Regaled by generations of crag rats as possessing one of Scotland’s premier rock climbing arenas, Fuath Tholl is also a worthy mountain for the attention of the ordinary hill walker. Since, having spent the weekend in Torridon, we were homeward bound, we decided to make a short day out of Fuath Tholl; at least we wouldn’t have to rise at silly o’clock to climb the hill.
It’s unusual to begin a hill walk at a rural railway station. Achnashellach, in Glen Carron, is the start of many a fine walk in this area known as The Cuilin Forest (not to be confused with The Cuillins of Skye). Across the railway line a track led us into grand Canadian style woodlands.
With Fuath Tholl visibly huge and crag bound from the word go, we were ushered, by appropriate signposts, through an odd shaped metal gate whose circular portal we had to climb through, instead of over.
We found ourselves on a delightful path, well manicured to cope with the popularity of the area, and up alongside a gorge to the sides of which precariously clung straggling birch and pine trees. We gained height quickly and in so doing began to relish the remoteness and wilderness this area engenders.
After about two miles and with fabulously screed Beinn Liath Mhor marching down from the clouds to meet us, we came to a junction in our trail. The right hand prong of the fork goes over to Lochs Cuilin and Lair, and thence to Glen Torridon and Liathach. Our left hand branch goes into high Coire Lair, passing on its way the huge open mouth of Fuar Tholl’s great ‘cold corrie’, our present destination.
To use this path we had first to hop across the River Lair, an easy enough task when the waters are low, as today they were; it can be uncrossable after heavy rain. At such times a long detour is required, yet even that would really be no hardship given the beauty of the area.
Mountain cloud lingered at about 3000 feet; there was little, if any breeze to shift it. So close was the atmosphere we were soon in our shorts. We moved along slowly, taking time to examine the tiny purple flowers of milkwort and the yellow blooms of lesser tormentil. We spotted the pale green star shaped leaves of the insectivorous butterworts too, their own little lilac flowers can enliven any mountain scene.
The entrance to our mountain’s deeply gouged corrie is guarded by tremendous sandstone buttresses and before very long, the most famous of these, Mainnrichaen, alias ‘Wellington’s nose’, hove into view. As aloof from its neighbours as a gigantic sore thumb, black and foreboding, its head disappeared into its own swirl of cloud. On such an initially gloomy day as this, it wasn’t difficult to imagine ourselves at the gates of Tolkein’s Mordor!
We left the path at a wayside cairn and followed another, much fainter, trod, towards the foot of the crag. The great mouth swallowed us whole! After crossing somewhat boggy ground we headed up towards a small, isolated outcrop which we hoped might be a comforting spot for breakfast.
Sitting there in the gloom helped us appreciate the meaning of the mountain’s name. Fuar Tholl equals ‘black hole’. It must be for only a few hours in any year that the sun’s rays penetrate the depths of this black corrie. As we sat eating in readiness for our final climb, the chill of the place penetrated our own bones, we were forced into protective clothing.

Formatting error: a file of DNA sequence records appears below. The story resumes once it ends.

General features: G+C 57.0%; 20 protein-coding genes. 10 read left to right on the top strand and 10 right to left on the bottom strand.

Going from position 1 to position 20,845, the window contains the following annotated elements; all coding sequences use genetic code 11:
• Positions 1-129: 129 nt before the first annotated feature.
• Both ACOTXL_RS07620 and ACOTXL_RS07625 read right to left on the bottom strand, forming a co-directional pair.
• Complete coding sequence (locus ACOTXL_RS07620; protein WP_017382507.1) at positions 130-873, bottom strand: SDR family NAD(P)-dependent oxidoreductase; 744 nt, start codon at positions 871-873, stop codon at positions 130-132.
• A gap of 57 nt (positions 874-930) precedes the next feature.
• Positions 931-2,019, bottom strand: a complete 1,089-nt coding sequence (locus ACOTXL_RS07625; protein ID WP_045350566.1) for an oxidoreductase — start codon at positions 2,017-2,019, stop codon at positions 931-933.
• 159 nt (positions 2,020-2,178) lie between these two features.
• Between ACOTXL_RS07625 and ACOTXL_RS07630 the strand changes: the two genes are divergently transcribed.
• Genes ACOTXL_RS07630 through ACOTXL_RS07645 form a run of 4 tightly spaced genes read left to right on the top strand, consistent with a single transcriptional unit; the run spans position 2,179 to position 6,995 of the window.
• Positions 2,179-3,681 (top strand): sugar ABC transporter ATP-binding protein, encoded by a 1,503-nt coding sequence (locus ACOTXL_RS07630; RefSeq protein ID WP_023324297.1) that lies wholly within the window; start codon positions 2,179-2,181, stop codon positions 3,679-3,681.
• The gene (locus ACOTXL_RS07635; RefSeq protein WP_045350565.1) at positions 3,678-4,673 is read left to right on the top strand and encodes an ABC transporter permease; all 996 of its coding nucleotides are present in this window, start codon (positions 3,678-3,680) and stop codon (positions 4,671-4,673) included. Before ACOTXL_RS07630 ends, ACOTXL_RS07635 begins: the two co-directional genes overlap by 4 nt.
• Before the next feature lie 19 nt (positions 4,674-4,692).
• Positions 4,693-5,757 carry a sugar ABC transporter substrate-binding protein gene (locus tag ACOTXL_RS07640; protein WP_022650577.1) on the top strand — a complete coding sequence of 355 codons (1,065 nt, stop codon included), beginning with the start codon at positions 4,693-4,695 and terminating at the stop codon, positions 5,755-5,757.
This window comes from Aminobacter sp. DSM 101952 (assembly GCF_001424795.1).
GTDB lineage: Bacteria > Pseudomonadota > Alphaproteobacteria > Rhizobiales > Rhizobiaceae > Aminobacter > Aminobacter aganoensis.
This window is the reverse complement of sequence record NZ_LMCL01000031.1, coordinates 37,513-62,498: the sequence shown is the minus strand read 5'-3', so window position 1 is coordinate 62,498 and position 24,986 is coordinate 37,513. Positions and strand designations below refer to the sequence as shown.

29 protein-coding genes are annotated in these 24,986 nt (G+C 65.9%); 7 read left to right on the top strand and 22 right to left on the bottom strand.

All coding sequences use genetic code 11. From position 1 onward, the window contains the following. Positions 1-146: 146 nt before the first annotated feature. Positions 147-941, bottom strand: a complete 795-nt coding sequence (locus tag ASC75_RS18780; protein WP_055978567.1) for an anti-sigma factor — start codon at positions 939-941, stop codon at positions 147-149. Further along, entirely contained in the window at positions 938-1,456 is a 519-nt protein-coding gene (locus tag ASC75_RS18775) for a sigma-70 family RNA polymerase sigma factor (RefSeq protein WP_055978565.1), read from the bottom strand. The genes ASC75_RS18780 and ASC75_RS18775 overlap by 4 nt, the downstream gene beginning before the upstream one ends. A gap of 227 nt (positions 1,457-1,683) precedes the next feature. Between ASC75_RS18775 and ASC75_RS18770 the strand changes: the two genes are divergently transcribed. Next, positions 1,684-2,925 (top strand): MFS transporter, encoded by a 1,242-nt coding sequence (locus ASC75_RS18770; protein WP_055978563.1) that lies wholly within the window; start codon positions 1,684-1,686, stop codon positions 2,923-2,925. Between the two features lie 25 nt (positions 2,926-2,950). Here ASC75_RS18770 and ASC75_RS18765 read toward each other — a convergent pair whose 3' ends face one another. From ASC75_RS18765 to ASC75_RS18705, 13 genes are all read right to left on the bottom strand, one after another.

We were glad to tackle the steep haul out of the corrie’s headwall. A clamber on grass peppered with moss slimy boulders led to a final few hundred feet on loose scree. It was the kind of surface you need to take your time on, yet it soon had us hot and sticky.
Near the top we could sense the air lightening, the clouds rending and the sun’s rays winning the morning’s battle with the dour forces of the ‘cold hole’ of Fuar Tholl.
And still it was with some surprise that we burst into the bright, if limpid, sunshine, atop a narrow ridge and with a well used path to guide us the final few hundred, almost level, yards to our mountain’s summit.
The sad remains of a stone built triangulation pillar lay surrounded by a well built ring of stones, a windbreak. There was room enough for us to sit a while and admire the watery views around us. We were in the middle of a sea of mountains, many of which are Scotland’s finest.
Loch Dughail lapped at Fuar Tholl’s south eastern toes while further west, Loch Carron stretched away in the opposite direction. Around us smaller lochans, allts and rivers, glinted. In the other direction, over the the caps of Benin Liath Mhor, Liathach and Benin Eighe peeked shyly; there was so much more besides to keep us rooted to the spot.
One way off the mountain (once we could actually un-root ourselves), would have been to wander around the top of Mainnrichaen Buttress to descend its steep slopes off west. But so enthralled had we been by the stark beauty of the ‘cold hole’, that we decided to descend by that same upward route.
Though obviously much faster up than down, the atmosphere was no clammy once we were enveloped in the Cyclopean depths. It was a relief to be eventually spat out onto our inward path and the friendliness of Coire Lair.
Although rain had been forecast for the evening, the sun now shone strong and had us lingering down by the crossing of the River Lair. The traverse of Fuar Tholl isn’t a long day’s affair by any means. If you’re in a hurry, and God forbid you ever should be, the mountain can be climbed by a more direct though less interesting route from Achnashellach, there and back, in as little as three hours. But that is to do the entire area a grave injustice. A thoroughly exciting proposition would be to pitch a tent in Coire Lair, and camp beneath the mountain, ready for a tramp around the entire Coire Lair skyline, of which Fuar Tholl is but one of its Torridonian several highlights.